Once inside the chateau, in his elegant private rooms, the Marquis prepares for supper and awaits his nephew's arrival. When his nephew — Charles Darnay — arrives, the two exchange brief formalities and then, after the servants have left, Darnay tells his uncle that he is renouncing all ties to his family and to France. Although he is coolly polite, the Marquis' dislike for his nephew is apparent. Darnay equally despises his uncle, and the fear and hatred inspired by the Evrémond name troubles him. Before they part, the Marquis asks about Darnay's relationship with Doctor Manette and Lucie and then smiles mysteriously. In the morning, the Marquis is discovered dead — stabbed by a member of the Jacquerie.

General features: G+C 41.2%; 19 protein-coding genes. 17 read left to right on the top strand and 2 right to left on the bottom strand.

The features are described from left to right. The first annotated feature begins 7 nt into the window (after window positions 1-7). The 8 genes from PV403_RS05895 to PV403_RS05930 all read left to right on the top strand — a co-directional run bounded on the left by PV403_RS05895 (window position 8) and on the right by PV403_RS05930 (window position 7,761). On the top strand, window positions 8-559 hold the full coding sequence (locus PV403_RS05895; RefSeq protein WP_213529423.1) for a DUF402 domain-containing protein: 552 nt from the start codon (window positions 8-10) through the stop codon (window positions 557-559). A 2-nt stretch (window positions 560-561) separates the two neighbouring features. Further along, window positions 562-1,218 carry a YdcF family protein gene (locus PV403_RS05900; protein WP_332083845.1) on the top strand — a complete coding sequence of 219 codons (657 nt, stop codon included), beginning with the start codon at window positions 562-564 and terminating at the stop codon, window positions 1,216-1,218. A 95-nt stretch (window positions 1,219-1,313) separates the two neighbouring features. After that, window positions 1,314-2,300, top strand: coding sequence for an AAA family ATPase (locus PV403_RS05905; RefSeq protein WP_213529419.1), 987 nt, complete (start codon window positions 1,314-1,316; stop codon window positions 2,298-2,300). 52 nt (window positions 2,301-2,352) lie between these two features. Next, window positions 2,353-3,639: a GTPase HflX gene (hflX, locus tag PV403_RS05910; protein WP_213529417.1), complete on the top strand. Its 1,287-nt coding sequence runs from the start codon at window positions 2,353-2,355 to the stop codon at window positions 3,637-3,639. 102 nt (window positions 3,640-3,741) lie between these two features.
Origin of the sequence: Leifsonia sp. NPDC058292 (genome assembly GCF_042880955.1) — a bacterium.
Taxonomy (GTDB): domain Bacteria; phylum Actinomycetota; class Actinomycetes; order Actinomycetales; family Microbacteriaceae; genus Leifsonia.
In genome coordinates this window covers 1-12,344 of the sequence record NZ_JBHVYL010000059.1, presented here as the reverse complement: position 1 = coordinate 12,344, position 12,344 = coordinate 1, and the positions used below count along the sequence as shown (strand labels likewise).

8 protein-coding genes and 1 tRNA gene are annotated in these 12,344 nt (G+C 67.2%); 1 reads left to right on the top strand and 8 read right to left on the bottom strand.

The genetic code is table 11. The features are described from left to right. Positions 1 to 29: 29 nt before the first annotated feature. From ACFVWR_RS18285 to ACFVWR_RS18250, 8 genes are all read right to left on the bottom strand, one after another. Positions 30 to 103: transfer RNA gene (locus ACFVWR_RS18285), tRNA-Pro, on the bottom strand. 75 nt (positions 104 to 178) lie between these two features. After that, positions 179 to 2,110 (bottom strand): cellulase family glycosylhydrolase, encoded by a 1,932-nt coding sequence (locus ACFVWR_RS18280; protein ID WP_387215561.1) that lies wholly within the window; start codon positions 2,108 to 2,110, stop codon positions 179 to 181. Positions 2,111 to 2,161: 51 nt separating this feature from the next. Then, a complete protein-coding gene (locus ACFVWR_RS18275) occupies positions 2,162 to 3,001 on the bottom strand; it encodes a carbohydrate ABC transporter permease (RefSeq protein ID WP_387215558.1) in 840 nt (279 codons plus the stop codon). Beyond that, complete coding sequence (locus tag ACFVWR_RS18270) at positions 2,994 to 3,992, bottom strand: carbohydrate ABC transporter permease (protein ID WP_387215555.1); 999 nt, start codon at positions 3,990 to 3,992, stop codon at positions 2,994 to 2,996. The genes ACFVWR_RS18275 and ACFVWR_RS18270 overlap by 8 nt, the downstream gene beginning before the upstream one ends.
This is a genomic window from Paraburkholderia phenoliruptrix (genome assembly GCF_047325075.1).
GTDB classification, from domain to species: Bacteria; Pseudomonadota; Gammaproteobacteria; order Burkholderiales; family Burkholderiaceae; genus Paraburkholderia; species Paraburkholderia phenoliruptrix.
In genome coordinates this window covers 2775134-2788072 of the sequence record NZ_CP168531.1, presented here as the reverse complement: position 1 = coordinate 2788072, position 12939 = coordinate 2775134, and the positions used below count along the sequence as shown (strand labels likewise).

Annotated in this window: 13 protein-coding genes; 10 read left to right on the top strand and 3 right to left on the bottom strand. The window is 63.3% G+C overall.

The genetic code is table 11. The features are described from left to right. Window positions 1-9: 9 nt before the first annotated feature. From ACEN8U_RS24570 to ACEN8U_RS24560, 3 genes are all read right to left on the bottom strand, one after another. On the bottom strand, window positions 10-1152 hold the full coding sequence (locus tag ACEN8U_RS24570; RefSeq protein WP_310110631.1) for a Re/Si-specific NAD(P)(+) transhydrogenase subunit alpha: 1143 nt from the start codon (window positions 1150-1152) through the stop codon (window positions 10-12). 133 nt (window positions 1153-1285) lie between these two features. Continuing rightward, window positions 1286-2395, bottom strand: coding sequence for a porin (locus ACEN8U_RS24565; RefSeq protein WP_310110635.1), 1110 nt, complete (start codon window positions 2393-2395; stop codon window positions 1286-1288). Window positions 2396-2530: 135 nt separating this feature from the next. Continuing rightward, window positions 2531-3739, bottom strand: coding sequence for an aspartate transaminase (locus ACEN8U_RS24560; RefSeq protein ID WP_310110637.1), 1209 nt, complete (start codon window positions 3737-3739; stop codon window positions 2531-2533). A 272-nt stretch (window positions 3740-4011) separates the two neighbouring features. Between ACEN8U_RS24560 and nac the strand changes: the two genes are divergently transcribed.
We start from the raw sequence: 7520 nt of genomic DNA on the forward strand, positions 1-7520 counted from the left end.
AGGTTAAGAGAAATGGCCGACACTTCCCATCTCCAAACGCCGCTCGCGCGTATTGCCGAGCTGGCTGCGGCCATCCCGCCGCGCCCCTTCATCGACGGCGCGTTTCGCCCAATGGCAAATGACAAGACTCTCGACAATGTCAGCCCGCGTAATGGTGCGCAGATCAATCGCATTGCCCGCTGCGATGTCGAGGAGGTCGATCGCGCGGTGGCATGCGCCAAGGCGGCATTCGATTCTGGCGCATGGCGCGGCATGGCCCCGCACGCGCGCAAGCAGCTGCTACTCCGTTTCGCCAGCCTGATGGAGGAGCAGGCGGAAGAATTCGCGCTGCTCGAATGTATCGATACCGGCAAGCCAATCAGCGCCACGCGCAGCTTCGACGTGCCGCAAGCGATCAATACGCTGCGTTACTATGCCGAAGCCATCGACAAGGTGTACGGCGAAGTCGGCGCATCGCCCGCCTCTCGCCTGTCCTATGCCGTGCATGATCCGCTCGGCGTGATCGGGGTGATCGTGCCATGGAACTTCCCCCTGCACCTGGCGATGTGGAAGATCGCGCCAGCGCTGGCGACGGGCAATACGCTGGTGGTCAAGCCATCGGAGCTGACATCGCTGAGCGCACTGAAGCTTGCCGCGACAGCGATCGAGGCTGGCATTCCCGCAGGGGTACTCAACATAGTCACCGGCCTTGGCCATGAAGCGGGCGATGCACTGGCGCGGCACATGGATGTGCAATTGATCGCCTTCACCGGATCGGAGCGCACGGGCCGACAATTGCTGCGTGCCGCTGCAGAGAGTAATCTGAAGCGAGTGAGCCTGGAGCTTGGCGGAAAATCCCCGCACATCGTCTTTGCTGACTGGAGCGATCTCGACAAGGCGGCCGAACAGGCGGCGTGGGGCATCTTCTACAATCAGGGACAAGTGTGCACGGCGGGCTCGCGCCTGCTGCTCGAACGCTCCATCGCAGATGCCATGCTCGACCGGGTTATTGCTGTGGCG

With the murder of the Marquis — a man who represents evil in the aristocracy — by a representative of the common people, the tension and momentum build and the reader senses that the revolution is near. This uprising is acted out not only in the murder, but also in Darnay's rejection of his uncle and his country. Darnay's real name, the reader discovers, is Evrémonde, meaning "everyman,"and his ambition is to fulfill his mother's dying wish to right his family's wrongs. Consequently, Darnay can be viewed as the embodiment of the belief in every man's right to fairness and justice. When he renounces his family name and property, the act is as revolutionary as a peasant murdering a lord.
the Gorgon's head in Greek mythology, a Gorgon is one of three sisters with snakes for hair. They are so horrible that a beholder is turned to stone.
a letter de cachet a document containing a royal warrant for the imprisonment without trial of a specified person.